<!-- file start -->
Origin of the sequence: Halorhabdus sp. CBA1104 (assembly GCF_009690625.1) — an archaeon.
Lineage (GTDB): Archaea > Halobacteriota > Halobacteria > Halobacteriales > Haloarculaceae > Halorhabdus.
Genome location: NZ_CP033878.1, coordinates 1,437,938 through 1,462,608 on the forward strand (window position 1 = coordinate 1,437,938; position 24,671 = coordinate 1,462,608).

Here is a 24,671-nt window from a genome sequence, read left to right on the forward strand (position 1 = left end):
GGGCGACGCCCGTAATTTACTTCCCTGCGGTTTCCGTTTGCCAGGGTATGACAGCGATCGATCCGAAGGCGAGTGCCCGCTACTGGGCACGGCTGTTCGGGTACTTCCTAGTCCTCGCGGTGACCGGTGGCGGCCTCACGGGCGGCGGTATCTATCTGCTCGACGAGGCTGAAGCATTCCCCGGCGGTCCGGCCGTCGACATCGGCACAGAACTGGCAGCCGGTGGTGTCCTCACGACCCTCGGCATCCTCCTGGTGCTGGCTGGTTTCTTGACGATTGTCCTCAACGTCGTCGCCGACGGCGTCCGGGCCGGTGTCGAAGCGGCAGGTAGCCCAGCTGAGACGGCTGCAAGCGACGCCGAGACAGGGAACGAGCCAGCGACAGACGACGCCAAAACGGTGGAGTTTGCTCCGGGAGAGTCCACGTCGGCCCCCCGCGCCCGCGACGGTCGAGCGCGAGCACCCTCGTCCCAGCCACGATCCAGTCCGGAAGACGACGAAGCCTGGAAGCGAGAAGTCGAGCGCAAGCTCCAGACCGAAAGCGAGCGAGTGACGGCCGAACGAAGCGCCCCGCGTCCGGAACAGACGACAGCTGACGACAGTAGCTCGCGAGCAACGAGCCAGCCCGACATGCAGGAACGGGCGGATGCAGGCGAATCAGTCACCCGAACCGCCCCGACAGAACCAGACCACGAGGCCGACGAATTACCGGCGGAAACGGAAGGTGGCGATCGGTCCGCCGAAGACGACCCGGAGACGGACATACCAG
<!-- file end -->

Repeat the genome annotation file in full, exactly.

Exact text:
Origin of the sequence: Halorhabdus sp. CBA1104 (assembly GCF_009690625.1) — an archaeon.
Lineage (GTDB): Archaea > Halobacteriota > Halobacteria > Halobacteriales > Haloarculaceae > Halorhabdus.
Genome location: NZ_CP033878.1, coordinates 1,437,938 through 1,462,608 on the forward strand (window position 1 = coordinate 1,437,938; position 24,671 = coordinate 1,462,608).

Here is a 24,671-nt window from a genome sequence, read left to right on the forward strand (position 1 = left end):
GGGCGACGCCCGTAATTTACTTCCCTGCGGTTTCCGTTTGCCAGGGTATGACAGCGATCGATCCGAAGGCGAGTGCCCGCTACTGGGCACGGCTGTTCGGGTACTTCCTAGTCCTCGCGGTGACCGGTGGCGGCCTCACGGGCGGCGGTATCTATCTGCTCGACGAGGCTGAAGCATTCCCCGGCGGTCCGGCCGTCGACATCGGCACAGAACTGGCAGCCGGTGGTGTCCTCACGACCCTCGGCATCCTCCTGGTGCTGGCTGGTTTCTTGACGATTGTCCTCAACGTCGTCGCCGACGGCGTCCGGGCCGGTGTCGAAGCGGCAGGTAGCCCAGCTGAGACGGCTGCAAGCGACGCCGAGACAGGGAACGAGCCAGCGACAGACGACGCCAAAACGGTGGAGTTTGCTCCGGGAGAGTCCACGTCGGCCCCCCGCGCCCGCGACGGTCGAGCGCGAGCACCCTCGTCCCAGCCACGATCCAGTCCGGAAGACGACGAAGCCTGGAAGCGAGAAGTCGAGCGCAAGCTCCAGACCGAAAGCGAGCGAGTGACGGCCGAACGAAGCGCCCCGCGTCCGGAACAGACGACAGCTGACGACAGTAGCTCGCGAGCAACGAGCCAGCCCGACATGCAGGAACGGGCGGATGCAGGCGAATCAGTCACCCGAACCGCCCCGACAGAACCAGACCACGAGGCCGACGAATTACCGGCGGAAACGGAAGGTGGCGATCGGTCCGCCGAAGACGACCCGGAGACGGACATACCAG